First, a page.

The doctors prepared us for the worst, they hadn’t seen this level of injury before on anything other than an autopsy. But José was strong and very fit, he was conscious and breathing when they admitted in. And as each hour and day passed his chances of survival became greater. I don’t know how José got through those early days – but I know that if he could have done a deal with a higher power or a guardian angel he would have asked for time to say good bye. And it truly was a miracle that we got that time.

This last year has been hard. Life has been as far from normal as it has been possible to get but José was nothing but determined to live as normally as possible. He wanted to breathe and to eat. He accepted he wouldn’t walk, use his arms or regain feeling. But he still wanted to get out and do the things he used to enjoy. He went to the theatre, galleries and took the dog for a walk. He met friends in pubs, cafes and restaurants. We had had a week away in Derbyshire and days out all over the south east. That cheeky humour was clearly evident whenever I asked something like “there’s a choice of cafe’s, one at the top of the hill and one by the car park. Which would you like?...” . I have never been so fit.

He started looking at swimming, powerchair football and neuro physio. He could use a computer with his eyes and was making the most of it. At the time of his death he was researching hotels with hoists and adapted beds we could share. We were excited (and very nervous) about moving to a bungalow and starting a family.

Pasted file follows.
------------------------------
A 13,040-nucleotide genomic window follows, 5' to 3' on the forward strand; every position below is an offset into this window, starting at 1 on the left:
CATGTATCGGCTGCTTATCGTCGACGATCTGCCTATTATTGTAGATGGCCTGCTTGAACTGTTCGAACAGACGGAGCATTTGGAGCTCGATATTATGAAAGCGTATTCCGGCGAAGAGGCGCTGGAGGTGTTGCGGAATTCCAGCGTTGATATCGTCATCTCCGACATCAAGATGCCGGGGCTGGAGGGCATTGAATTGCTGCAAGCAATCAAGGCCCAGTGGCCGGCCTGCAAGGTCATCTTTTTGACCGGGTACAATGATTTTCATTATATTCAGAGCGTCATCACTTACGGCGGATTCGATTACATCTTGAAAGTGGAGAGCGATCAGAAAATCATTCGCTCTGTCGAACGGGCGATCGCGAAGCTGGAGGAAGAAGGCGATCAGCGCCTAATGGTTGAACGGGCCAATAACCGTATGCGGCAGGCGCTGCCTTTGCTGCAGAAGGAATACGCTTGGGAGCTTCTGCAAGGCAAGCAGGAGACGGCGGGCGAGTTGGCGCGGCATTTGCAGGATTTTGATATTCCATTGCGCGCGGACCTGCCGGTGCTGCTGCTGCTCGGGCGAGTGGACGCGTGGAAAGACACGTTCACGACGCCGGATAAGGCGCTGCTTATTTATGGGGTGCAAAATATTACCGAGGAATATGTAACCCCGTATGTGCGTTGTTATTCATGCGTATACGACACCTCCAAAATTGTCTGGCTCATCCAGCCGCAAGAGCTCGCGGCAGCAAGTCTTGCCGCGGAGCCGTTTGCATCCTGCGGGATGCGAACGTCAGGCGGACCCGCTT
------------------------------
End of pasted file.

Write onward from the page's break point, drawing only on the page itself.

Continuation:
Our plans for the future weren’t to be fulfilled. But José has taught me so much over this last year that we definitely have a future together. He faced every challenge with dignity and with determination. He was never angry about his accident nor embarrassed about his condition, about being spoon fed or drinking through a straw. He was grateful not to be in pain and to have had the chance to live independently for many years. He remained patient and polite, despite constant frustrations. Rather than complain José was more likely to apologise for the effect his paralysis had had on others, it is testament to his natural concern for others that he felt he was letting people down by not living up to their hopes that he would recover. José was incredible. José-Antonio Barretta IS an inspiration.

I truly believe that meeting and loving José is the best thing that ever happened to me.

I have a charm bracelet on which is a charm for all the important people in my life. José chose to be represented by musical notes because he would play a game with me where he’d ask “who’s this?” to every song on the radio. The Carpenters was one of the few I always got right.

Carpenters - Yesterday Once More

Friday, 29 April 2016

Month 13 - A chance to say goodbye

José's (Zulu) funeral will be Monday 23rd May 2016.

We will leave the house at about 13:45 and travel José's training route over Shooters Hill to Eltham Crematorium (Falconwood).  The service will be at 14:45 until 16:15.  Everyone is welcome to return to Oxleas Café for a Life Celebration where there will be an opportunity for anyone who wants to to say some words or share memories.